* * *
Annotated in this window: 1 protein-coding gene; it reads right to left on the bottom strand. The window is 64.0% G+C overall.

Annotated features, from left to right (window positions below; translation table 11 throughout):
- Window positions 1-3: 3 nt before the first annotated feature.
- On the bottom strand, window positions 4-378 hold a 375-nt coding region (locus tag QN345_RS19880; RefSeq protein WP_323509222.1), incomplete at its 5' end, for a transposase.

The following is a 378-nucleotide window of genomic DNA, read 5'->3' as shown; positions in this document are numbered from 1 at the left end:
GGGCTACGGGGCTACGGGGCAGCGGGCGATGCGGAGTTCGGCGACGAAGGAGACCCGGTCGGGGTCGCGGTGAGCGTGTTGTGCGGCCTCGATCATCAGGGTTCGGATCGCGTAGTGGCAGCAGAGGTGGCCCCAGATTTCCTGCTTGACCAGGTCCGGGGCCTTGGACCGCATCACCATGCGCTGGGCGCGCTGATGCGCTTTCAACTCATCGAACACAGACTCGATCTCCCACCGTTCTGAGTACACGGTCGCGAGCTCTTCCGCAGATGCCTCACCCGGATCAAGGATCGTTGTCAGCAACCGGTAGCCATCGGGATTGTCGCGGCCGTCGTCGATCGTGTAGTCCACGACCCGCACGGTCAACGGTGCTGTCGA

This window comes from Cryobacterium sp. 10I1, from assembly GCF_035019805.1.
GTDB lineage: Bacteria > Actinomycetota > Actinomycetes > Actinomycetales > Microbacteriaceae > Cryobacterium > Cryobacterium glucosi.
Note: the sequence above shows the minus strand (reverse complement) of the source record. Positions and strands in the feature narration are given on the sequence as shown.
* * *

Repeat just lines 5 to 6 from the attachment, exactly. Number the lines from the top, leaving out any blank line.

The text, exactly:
The following is a 378-nucleotide window of genomic DNA, read 5'->3' as shown; positions in this document are numbered from 1 at the left end:
GGGCTACGGGGCTACGGGGCAGCGGGCGATGCGGAGTTCGGCGACGAAGGAGACCCGGTCGGGGTCGCGGTGAGCGTGTTGTGCGGCCTCGATCATCAGGGTTCGGATCGCGTAGTGGCAGCAGAGGTGGCCCCAGATTTCCTGCTTGACCAGGTCCGGGGCCTTGGACCGCATCACCATGCGCTGGGCGCGCTGATGCGCTTTCAACTCATCGAACACAGACTCGATCTCCCACCGTTCTGAGTACACGGTCGCGAGCTCTTCCGCAGATGCCTCACCCGGATCAAGGATCGTTGTCAGCAACCGGTAGCCATCGGGATTGTCGCGGCCGTCGTCGATCGTGTAGTCCACGACCCGCACGGTCAACGGTGCTGTCGA